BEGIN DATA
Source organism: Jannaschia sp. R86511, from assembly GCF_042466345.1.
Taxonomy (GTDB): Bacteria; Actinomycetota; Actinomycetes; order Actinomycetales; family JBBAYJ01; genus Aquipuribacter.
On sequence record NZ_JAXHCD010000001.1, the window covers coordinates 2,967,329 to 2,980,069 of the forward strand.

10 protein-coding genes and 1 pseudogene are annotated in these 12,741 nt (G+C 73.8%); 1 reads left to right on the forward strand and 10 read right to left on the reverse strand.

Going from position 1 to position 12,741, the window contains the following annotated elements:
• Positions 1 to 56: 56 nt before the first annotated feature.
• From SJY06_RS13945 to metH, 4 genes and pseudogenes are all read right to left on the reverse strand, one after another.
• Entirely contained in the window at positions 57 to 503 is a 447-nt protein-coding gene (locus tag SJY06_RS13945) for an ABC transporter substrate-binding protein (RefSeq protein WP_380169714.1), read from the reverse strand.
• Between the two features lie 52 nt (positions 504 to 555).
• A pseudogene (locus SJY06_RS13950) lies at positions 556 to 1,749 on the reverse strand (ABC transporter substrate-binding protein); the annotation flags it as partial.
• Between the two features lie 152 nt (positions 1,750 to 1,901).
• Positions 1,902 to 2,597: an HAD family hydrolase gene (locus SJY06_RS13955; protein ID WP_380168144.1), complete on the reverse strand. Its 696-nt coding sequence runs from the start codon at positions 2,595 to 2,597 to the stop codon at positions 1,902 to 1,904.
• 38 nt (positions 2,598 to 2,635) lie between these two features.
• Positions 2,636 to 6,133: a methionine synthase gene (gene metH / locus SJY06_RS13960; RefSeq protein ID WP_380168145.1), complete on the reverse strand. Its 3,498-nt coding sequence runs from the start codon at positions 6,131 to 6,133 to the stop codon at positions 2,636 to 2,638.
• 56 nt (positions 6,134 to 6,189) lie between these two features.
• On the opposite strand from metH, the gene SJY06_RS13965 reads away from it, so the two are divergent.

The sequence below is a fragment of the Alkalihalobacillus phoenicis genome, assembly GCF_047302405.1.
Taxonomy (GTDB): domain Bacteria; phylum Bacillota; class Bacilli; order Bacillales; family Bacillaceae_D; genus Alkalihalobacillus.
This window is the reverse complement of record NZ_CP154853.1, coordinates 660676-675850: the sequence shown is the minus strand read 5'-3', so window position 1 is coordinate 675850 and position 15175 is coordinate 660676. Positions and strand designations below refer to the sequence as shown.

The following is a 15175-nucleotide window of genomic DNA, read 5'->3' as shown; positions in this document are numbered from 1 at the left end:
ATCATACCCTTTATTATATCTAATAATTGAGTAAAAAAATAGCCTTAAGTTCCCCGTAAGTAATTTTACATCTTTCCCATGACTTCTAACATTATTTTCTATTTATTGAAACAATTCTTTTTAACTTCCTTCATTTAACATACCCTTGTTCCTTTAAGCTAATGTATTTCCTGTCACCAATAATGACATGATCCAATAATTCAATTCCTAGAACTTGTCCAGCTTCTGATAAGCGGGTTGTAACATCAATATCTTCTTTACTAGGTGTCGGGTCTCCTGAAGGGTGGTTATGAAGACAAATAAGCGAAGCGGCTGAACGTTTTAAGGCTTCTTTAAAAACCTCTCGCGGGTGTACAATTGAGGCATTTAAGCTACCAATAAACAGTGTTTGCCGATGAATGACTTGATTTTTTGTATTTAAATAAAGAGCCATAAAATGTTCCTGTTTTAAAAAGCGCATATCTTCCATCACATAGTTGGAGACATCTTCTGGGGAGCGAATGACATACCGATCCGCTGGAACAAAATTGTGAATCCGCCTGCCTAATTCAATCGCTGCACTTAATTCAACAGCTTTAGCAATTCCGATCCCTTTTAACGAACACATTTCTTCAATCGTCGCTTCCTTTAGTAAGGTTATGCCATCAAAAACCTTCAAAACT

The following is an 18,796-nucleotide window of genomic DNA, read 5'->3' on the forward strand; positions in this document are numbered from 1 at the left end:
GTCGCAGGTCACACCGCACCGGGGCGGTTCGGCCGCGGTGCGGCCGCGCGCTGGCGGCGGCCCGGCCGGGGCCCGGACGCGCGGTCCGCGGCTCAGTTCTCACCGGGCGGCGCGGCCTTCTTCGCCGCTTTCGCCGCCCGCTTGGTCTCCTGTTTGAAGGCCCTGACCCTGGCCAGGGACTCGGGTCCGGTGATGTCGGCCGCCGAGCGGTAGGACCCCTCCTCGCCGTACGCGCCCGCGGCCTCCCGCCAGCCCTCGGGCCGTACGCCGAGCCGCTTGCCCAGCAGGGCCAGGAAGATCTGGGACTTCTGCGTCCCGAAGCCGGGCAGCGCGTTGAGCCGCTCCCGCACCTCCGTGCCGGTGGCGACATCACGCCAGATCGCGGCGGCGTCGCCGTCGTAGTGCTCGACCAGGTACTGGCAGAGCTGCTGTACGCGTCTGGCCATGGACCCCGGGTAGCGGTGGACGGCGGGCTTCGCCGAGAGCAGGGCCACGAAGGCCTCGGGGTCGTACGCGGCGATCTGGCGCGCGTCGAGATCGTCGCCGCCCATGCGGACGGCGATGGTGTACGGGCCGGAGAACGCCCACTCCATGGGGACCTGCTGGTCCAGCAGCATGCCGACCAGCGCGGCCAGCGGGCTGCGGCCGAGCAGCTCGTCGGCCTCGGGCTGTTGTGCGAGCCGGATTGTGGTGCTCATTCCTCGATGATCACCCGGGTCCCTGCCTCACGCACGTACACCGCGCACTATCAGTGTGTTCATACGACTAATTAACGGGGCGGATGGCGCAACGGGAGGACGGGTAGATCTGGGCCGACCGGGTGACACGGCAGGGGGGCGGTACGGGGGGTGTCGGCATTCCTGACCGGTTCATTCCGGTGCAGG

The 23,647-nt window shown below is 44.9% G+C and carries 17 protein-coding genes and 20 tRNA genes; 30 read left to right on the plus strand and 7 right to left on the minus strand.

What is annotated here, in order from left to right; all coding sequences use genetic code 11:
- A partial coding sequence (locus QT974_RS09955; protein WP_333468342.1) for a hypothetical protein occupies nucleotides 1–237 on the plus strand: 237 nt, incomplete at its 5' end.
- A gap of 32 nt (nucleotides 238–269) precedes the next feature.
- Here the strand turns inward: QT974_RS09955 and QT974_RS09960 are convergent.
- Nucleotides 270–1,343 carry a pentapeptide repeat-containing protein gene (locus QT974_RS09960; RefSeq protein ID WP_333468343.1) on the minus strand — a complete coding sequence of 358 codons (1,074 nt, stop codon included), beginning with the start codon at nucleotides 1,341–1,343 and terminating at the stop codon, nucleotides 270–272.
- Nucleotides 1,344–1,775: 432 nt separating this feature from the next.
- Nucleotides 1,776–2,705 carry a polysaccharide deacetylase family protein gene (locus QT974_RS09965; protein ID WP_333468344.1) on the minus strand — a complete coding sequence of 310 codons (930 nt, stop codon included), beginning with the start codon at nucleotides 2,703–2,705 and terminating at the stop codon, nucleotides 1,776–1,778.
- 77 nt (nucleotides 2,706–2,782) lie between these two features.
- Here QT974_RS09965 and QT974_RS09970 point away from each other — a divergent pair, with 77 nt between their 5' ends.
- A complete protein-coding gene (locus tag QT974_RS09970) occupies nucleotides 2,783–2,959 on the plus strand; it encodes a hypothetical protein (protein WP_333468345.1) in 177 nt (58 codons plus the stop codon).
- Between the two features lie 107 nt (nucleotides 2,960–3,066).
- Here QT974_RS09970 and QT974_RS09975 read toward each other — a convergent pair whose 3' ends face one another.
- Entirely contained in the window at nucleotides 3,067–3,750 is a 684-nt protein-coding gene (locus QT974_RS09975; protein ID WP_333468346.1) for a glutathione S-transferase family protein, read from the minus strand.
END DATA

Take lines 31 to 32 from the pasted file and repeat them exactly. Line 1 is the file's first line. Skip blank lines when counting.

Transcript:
- Nucleotides 1,776–2,705 carry a polysaccharide deacetylase family protein gene (locus QT974_RS09965; protein ID WP_333468344.1) on the minus strand — a complete coding sequence of 310 codons (930 nt, stop codon included), beginning with the start codon at nucleotides 2,703–2,705 and terminating at the stop codon, nucleotides 1,776–1,778.
- 77 nt (nucleotides 2,706–2,782) lie between these two features.